HARTFORD, CT - Attorney General George Jepsen today joined with attorneys general around the country in a letter to credit reporting firm Equifax requesting that it disable links for enrollment in fee-based credit monitoring service in the wake of the massive data breach impacting 143 million people.
Connecticut is co-leading the states' investigation with the attorneys general from Illinois, Pennsylvania and the District of Columbia; the investigation was launched as soon as Equifax publicly disclosed the breach last week. Equifax is offering free credit monitoring services in response to the breach, but the attorneys general today objected to Equifax "seemingly using its own data breach as an opportunity to sell services to breach victims," they wrote.
"We believe continuing to offer consumers a fee-based service in addition to Equifax's free monitoring services will serve to only confuse consumers who are already struggling to make decisions on how to best protect themselves in the wake of this massive breach," the attorneys general wrote. "Selling a fee-based product that competes with Equifax's own free offer of credit monitoring services to victims of Equifax's own data breach is unfair, particularly if consumers are not sure if their information was compromised."
The attorneys general also said that, although Equifax has agreed to waive credit freeze fees for those who would otherwise be subject to them – which includes Connecticut residents – the other two credit bureaus, Experian and Transunion, continue to charge fees for security freezes. The attorneys general said that Equifax should be taking steps to reimburse consumers who incur these fees to completely freeze their credit.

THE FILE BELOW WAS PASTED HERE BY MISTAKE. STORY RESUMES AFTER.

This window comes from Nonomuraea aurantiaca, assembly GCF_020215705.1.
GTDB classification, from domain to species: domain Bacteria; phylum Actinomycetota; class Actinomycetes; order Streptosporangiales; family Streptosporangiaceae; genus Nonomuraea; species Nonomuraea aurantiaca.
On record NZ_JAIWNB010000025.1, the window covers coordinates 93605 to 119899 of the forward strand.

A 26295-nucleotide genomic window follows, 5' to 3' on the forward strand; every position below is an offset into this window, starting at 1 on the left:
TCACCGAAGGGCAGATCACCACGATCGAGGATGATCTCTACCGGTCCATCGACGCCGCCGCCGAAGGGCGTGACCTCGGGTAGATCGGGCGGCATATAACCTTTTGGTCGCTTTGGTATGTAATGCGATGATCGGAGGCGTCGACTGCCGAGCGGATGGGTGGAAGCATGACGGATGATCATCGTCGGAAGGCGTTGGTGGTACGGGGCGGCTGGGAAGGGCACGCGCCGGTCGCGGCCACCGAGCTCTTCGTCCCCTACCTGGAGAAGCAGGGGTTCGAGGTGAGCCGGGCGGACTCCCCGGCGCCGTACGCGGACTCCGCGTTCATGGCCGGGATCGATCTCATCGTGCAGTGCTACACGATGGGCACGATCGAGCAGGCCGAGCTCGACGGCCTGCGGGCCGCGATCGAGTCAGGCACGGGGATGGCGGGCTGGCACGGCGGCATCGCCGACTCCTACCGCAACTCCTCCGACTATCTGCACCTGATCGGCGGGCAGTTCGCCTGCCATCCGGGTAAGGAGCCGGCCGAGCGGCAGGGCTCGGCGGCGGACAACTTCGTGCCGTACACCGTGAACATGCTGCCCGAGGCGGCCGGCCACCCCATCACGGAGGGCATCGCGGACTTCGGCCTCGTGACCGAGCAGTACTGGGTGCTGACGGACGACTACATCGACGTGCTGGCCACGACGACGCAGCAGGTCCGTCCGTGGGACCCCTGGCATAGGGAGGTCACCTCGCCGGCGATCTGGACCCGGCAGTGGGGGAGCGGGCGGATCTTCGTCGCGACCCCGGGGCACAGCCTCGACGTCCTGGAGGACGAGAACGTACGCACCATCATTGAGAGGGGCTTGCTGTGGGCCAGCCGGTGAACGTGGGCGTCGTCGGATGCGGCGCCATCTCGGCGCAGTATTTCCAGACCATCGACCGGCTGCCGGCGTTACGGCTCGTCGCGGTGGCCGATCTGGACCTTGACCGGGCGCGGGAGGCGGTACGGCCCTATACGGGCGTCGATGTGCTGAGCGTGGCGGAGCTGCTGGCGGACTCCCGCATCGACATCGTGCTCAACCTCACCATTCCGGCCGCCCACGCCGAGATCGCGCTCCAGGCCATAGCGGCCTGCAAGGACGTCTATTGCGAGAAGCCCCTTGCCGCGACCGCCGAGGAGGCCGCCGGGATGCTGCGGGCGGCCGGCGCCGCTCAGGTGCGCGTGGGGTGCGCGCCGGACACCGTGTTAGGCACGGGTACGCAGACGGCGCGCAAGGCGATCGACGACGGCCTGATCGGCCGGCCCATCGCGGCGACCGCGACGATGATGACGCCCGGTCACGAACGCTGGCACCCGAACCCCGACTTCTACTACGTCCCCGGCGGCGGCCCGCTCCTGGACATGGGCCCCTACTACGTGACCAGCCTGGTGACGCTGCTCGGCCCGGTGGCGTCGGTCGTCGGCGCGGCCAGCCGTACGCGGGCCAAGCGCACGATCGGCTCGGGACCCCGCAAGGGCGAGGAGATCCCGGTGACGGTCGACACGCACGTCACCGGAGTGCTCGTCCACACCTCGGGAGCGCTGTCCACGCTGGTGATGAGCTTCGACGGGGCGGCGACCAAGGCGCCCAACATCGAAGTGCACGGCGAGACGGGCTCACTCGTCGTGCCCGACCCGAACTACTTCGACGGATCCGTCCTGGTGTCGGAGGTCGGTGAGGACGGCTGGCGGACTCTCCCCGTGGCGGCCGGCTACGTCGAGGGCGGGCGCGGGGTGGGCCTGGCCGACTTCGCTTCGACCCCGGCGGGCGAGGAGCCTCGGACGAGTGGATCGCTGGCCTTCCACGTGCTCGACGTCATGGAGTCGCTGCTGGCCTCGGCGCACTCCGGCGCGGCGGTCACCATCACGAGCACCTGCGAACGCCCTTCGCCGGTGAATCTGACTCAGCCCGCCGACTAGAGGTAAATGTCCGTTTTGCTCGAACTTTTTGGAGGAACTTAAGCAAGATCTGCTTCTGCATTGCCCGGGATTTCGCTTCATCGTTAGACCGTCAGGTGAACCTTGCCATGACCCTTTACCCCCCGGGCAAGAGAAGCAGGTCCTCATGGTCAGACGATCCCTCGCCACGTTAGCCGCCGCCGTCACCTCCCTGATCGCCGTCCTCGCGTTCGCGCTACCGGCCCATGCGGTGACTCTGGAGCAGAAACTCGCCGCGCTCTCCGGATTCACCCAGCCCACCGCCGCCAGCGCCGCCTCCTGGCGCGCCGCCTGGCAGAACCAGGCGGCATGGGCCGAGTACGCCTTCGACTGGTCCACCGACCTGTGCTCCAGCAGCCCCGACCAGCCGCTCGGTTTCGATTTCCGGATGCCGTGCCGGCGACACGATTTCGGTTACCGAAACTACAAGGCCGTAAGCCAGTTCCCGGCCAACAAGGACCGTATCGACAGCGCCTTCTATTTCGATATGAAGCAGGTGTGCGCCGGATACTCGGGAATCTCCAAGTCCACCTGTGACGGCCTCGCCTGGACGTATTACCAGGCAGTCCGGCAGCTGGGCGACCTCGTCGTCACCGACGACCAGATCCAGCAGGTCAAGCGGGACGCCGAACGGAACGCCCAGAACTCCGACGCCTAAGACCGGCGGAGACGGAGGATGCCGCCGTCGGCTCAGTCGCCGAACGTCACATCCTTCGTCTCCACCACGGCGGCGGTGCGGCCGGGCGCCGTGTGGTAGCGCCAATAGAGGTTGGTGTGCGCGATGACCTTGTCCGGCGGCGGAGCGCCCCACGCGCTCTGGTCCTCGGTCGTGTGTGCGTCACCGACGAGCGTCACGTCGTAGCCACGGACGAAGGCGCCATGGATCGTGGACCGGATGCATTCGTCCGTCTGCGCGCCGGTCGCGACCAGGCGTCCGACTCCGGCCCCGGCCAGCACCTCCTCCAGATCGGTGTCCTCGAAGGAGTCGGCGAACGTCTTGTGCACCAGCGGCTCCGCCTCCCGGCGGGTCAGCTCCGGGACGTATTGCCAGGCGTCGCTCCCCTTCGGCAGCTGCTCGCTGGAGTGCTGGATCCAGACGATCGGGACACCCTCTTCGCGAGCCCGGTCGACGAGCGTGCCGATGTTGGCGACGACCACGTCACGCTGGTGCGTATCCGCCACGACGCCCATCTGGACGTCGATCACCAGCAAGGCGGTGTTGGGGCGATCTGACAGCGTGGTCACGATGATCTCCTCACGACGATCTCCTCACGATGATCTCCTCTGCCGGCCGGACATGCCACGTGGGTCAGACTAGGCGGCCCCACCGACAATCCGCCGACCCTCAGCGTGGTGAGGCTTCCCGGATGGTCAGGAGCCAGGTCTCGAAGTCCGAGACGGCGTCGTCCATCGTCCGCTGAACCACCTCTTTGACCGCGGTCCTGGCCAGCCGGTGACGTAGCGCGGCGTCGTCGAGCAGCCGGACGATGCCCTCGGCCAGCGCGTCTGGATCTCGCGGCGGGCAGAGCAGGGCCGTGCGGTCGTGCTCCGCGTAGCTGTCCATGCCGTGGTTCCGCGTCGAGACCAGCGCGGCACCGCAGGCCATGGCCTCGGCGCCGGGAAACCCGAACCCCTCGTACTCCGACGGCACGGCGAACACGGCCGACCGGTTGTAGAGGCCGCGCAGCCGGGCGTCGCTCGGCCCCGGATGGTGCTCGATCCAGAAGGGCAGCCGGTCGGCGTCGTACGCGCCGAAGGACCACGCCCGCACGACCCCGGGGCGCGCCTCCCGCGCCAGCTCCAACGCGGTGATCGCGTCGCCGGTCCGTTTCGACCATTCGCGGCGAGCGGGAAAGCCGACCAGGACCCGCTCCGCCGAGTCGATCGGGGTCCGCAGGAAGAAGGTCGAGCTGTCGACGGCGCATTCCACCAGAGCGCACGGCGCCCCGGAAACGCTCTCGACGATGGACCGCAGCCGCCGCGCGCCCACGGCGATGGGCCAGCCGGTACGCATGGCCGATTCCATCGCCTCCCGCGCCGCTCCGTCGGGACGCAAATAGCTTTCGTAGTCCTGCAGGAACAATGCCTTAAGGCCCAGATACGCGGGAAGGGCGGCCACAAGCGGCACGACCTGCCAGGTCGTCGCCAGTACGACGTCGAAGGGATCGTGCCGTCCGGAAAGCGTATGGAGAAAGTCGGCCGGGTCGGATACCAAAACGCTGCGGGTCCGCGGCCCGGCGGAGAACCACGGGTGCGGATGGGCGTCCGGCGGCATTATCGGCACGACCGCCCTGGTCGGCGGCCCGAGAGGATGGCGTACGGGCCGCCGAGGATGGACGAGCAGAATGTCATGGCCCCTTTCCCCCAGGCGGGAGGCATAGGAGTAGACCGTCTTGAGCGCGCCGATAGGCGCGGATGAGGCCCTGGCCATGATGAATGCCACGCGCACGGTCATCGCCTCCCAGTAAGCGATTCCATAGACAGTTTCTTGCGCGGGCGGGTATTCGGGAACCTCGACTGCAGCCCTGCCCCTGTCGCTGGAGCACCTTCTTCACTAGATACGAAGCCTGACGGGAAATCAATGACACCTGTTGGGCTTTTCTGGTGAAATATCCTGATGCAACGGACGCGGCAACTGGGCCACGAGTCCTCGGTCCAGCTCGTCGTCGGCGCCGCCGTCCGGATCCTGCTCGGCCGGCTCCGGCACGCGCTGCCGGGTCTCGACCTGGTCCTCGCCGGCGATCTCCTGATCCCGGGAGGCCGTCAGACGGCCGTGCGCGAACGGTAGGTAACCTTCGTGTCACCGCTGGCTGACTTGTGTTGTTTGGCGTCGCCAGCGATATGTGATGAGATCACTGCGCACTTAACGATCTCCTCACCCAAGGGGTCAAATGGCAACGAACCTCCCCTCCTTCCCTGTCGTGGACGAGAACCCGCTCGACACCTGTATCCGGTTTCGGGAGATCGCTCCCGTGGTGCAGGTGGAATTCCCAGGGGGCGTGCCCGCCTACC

"Consumers are understandably angry and upset about this breach, and their feelings are entirely warranted given the extremely sensitive nature of the compromised information," said Attorney General Jepsen. "This breach has also caused considerable confusion, which could lead breach victims, who are already vulnerable, to inadvertently sign up for a costly program instead of the free service. Additionally, consumers, who are at absolutely no fault in this situation, should not have to pay anyone to completely freeze their credit."
Attorney General Jepsen continued, "Equifax should not give even the impression that it is attempting to make any sort of profit off of this enormous breach, and consumers should have access – at zero cost – to the best available credit monitoring services and protections."
In a letter sent to Equifax last week, the attorneys general requested information about the circumstances that led to the breach, the reasons for the months-long delay between the breach and the company’s public disclosure, what protections the company had in place at the time of the breach and how the company intends to protect consumers affected by the breach.
The attorneys general have also had communications with Equifax expressing concerns about terms of service relative to the free credit monitoring services and the prominence of service enrollment information on Equifax's Web page. Equifax was responsive to these concerns.
"As soon as this breach was disclosed, my office mobilized and, working with other states, opened an investigation," said Attorney General Jepsen. "While our investigation is ongoing, consumer can take steps to monitor their credit reports and their bank accounts and credit card statements, and report any suspicious activity immediately."
Assistant Attorneys General Michele Lucan and Matthew Fitzsimmons, head of the Privacy and Data Security Department, are assisting the Attorney General with this matter.